Two decades ago my inner life was in turmoil. My father’s death in 1994 had pulled my spiritual and emotional legs out from under me. I didn’t realize this for years, wrote it off as grief-induced internal discord. Eventually, I told myself, I’d get over it.
Daily life went on as usual- -for a time. Circumstances I’d been comfortable with gradually eroded. What had once been appropriate, ideal, even, had become rubble. The changes within prompted changes without.
Enter rune stones. Not by themselves, but through the introduction of my friend Erin. Erin is a person of great spiritual depth, bold in her willingness to explore spirit guides, Pagan rituals and other means of universal connection and self-discovery.
Runes are part of the “Oracular Tradition” according to The Book of Runes (Ralph H. Blum, tenth anniversary edition © 1993 St. Martin’s Press). In the preface, Dr. Martin D. Rayner, Professor of Physiology, University of Hawaii School of Medicine, states:
“An Oracle does not give you instructions as to what to do next, nor does it predict future events. An Oracle points your attention towards those hidden fears and motivations that will shape your future by their unfelt presence within each present moment. Once seen and recognized, these elements become absorbed into the realm of choice. Oracles do not absolve you of the responsibility for selecting your future, but rather direct your attention towards those inner choices that may be the most important elements in determining that future.”
In short, an Oracle can reveal your subconscious.
There are twenty-five rune stones, twenty-four of them engraved or painted with symbols and one blank (symbolizing the Unkown). The symbols are letters of an alphabet used by several Germanic languages before the adoption of the Latin alphabet. The stones are drawn from a pouch and cast in a particular pattern. It can be as simple as drawing a single rune from the pouch to contemplate the overview of an entire situation, or as complicated casting all the stones on the ground and consulting those that land symbol side up. If a rune stone is drawn right side up, it will have a different meaning than if it’s drawn upside down. Nine of the twenty-five runes are symmetrical and have the same meaning, regardless of orientation.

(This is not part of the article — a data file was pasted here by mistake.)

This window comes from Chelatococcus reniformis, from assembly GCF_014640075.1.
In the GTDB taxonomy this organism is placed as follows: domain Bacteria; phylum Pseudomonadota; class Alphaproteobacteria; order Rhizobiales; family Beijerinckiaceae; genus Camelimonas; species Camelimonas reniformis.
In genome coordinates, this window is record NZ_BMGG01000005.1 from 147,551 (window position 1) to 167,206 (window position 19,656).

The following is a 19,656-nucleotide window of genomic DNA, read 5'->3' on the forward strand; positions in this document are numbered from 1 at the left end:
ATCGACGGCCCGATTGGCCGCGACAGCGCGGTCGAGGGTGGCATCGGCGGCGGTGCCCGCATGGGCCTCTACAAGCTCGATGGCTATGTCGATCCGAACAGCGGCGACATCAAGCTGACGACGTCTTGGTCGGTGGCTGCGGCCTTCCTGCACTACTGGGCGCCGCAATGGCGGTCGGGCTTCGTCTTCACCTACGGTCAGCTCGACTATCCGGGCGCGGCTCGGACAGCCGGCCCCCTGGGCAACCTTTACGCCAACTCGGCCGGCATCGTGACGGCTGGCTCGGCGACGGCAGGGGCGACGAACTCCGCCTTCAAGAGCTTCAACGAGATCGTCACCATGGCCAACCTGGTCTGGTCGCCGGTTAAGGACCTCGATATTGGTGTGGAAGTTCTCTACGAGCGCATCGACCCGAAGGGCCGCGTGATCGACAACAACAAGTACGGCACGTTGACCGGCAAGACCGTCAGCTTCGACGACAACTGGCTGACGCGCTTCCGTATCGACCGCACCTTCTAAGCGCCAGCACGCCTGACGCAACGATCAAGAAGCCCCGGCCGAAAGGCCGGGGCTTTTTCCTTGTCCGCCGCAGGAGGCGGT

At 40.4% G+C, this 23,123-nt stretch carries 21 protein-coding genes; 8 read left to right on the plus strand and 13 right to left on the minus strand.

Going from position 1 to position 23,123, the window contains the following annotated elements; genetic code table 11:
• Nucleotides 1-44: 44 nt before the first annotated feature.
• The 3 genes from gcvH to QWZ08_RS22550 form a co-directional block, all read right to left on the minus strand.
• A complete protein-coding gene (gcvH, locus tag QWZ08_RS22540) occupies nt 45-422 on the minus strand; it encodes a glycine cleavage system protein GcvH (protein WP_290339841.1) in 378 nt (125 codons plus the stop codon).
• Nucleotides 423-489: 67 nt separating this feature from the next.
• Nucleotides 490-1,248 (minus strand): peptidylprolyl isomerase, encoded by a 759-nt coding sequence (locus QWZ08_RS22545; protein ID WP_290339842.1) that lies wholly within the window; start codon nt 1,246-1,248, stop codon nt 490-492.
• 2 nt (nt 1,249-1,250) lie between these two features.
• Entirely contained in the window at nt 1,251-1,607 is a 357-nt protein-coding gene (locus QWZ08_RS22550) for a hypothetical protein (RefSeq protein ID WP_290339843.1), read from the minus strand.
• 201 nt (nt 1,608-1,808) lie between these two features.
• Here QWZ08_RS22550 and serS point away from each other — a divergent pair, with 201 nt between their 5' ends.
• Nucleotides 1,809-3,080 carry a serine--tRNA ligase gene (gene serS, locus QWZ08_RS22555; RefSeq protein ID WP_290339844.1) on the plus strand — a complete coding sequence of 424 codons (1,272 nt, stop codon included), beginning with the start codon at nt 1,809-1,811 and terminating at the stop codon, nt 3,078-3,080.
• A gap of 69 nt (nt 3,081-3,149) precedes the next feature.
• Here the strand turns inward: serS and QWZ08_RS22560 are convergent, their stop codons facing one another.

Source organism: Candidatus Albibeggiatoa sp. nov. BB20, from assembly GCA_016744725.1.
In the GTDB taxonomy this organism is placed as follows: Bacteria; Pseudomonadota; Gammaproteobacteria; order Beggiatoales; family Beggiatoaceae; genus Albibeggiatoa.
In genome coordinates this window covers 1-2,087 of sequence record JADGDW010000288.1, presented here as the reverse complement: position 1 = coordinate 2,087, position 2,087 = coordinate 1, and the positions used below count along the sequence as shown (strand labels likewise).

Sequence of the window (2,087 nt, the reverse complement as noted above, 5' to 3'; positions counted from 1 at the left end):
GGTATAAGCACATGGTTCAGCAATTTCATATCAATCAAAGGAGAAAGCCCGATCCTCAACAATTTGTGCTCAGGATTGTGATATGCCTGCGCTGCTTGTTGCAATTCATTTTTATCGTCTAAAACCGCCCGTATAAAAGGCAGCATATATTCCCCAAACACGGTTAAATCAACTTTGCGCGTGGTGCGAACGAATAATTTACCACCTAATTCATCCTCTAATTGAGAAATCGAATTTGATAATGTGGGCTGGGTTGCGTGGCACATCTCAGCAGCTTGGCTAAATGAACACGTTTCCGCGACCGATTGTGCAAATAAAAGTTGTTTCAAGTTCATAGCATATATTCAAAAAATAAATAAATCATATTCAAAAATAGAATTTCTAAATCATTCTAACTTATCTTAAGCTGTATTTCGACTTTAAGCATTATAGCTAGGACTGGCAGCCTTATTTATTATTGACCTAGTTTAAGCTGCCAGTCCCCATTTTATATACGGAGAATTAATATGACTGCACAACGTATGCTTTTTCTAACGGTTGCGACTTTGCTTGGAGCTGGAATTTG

Per Blum, in contemporary use, runes “. . .will serve the Spiritual Warrior, the one whose quest is doing battle with the self, the one whose goal is self-change.” When I was undergoing personal crisis after Dad’s death, casting runes was a means of organizing my thoughts and looking for patterns in the emerging future.
I haven’t worked with rune stones for years but I often think of them when I’m contemplating the value of patience. “The reward of patience is patience,” a quote attributed to St. Augustine, is mentioned in The Book of Runes. Having fallen out of practice, I had wrongly remembered that there was a Rune of Patience. Instead, the quote appears in a discussion of the rune Teiwaz, the Rune of the Spiritual Warrior. Teiwaz is a rune of courage and dedication in a quest to cut away the old, the dead, the extraneous, yet remain unattached to the outcome. A tall order. Patience comes in when, after the Spiritual Warrior has cut away what no longer works, he or she acknowledges that the universe always has the next move.
Patience is essential to a writer. We send our work out to editors and agents, then wait for the submission “response time” to expire or, occasionally, to receive an acceptance. Always, always, the universe (be it editors, agents, conference organizers, book store owners or a cranky printer) has the first move when it comes to getting our work out into the world. Even if you self-publish, the universe has much to say about reviews and marketing opportunities.
My personal rune stones are polished semi-precious stones engraved with gold-painted symbols. They live in a green velvet pouch in my dresser. Today they are having an outing on my desk. Dare I put them to work and look into my subconscious this very moment? No. Today, the universe can make the next move.